ALS Advocates Take Action During Congressional Recess

With Congress home for the August recess, The ALS Association is redoubling its efforts to build upon momentum toward achieving a long sought policy goal – the elimination of a five month waiting period for Social Security Disability Insurance. 

During the summer recess, ALS Association chapters are focused on completing in-district meetings with members of Congress who have not already cosponsored the ALS Disability Insurance Access Act and urging them to support this bill. By increasing the number of cosponsors on this bill, we increase the chances of passing the bill before the end of the 116th Congress. 

Time works against people living with ALS. Because of the debilitating nature of the disease, people diagnosed with ALS lose their jobs and employer-based insurance during the most challenging periods of their lives. The financial burden of the disease is compounded by our current laws, which requires people diagnosed with ALS to wait five full months before they receive their Social Security Disability Insurance (SSDI) benefits. Every patient must wait regardless of the level of disability or how fast the Social Security Administration (SSA) approves their claim. 

This is just one way the Association is fighting for better policy for people living with ALS, and a continuation of the work ALS advocates do. 

“A measure of government and how it operates is how well it treats its most disabled citizens,” said Steve Kowalski, who was diagnosed with ALS in 2017 and who attended the 2019 National ALS Advocacy Conference. During our three days together, we learned about the latest ALS research, shared our challenges in living with this disease, and visited Capitol Hill to share our stories with members of Congress.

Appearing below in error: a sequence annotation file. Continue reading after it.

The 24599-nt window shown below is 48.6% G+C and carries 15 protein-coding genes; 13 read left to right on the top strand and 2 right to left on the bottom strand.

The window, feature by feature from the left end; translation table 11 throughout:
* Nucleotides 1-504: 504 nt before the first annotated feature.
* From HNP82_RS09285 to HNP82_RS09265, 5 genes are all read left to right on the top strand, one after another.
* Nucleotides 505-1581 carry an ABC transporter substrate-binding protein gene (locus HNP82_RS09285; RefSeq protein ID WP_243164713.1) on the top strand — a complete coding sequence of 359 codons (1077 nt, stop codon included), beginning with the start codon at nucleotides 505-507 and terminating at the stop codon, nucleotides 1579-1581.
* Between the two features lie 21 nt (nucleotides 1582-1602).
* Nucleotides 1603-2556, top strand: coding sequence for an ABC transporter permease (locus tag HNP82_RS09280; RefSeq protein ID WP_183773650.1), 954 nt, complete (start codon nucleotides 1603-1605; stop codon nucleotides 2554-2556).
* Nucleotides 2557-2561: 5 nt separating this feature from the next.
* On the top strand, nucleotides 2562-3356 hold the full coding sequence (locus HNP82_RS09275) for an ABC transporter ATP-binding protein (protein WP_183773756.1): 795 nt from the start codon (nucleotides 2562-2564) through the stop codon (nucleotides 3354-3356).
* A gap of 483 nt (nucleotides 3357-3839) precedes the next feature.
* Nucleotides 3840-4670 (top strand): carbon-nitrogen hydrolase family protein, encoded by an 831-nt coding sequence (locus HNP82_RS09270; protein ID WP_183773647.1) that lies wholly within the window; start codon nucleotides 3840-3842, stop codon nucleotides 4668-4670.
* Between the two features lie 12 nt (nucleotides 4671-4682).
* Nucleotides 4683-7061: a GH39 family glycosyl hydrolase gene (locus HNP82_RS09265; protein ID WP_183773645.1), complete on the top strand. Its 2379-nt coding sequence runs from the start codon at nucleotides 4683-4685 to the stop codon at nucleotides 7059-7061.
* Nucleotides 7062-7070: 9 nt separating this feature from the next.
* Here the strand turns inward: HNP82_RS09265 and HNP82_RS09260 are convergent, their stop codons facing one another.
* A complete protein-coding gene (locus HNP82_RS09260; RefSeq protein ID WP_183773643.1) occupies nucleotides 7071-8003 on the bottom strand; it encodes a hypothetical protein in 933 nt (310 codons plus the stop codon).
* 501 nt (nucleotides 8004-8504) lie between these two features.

Every day, policymakers at all levels of government make decisions that could affect funding for ALS research and programs that serve the ALS community. With the start of the 116th Congress came the opportunity to renew our advocacy efforts and educate the newly sworn in members of Congress about the impacts of this devastating disease. 

Meetings with members of Congress held during the 2019 National ALS Advocacy Conference continue to pay dividends for all of our advocacy priorities, including the ALS Disability Insurance Access Act (S.578/H.R.1407). 34 representatives and 5 senators added their support by cosponsoring this bill in the weeks following the conference, joining the 150 representatives and 44 senators who cosponsored the bill in the first four months after it’s reintroduction. 

To join your community in explaining the impact of the Social Security Disability Insurance (SSDI) five-month waiting period and urge your members of Congress to support this bill, click here to send a letter today. In raising our voices together, we can ensure that anyone diagnosed with ALS who has made contributions into Social Security throughout their working lives is able to access the benefits they are entitled to receive.

4 thoughts on “ALS Advocates Take Action During Congressional Recess”

  1. That bill came way too late for our family. My husband age 53 was diagnosed with ALSB in Jan 2017 and applied right away for SSI…He would have been able to get a 1st payment in May 2017 but he passed away on 5/17/19 and SSI would not honor anything because he did not make the last 13 days of that month. I was unable to work as i was his caretaker which affected our entire income, lifestyle, the ability to pay our bills and hold onto our credit scores. I could not even get help from the county for food stamps, utilities etc.
    Something needs to change.


  2. I was forced into early retirement and drawing on my SSI at age 62, due to a medical malpractice resulting in physical damage. Now (5+ years later) I was diagnosed with ALS! Can a person change their SSI status once they’ve begun to collect?


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